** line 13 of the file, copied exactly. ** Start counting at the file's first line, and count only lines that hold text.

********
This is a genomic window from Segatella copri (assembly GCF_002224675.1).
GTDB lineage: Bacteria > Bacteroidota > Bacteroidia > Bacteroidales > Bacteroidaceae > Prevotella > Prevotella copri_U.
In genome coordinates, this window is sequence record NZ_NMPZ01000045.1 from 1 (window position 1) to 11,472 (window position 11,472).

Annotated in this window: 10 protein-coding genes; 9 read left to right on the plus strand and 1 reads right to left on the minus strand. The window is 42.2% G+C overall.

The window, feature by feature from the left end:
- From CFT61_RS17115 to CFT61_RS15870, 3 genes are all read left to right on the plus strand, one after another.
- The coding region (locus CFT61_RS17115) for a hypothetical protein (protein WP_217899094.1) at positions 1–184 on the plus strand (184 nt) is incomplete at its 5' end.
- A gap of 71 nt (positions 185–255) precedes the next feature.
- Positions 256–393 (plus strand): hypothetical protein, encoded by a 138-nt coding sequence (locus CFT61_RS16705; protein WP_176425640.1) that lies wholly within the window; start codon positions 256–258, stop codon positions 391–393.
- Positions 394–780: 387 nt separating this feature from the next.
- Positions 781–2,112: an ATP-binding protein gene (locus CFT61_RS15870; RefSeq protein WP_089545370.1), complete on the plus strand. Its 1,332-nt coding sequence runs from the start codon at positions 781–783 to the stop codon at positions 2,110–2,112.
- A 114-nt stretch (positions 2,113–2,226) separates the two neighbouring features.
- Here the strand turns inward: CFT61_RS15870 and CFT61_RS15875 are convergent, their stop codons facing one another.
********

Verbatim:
- Here the strand turns inward: CFT61_RS15870 and CFT61_RS15875 are convergent, their stop codons facing one another.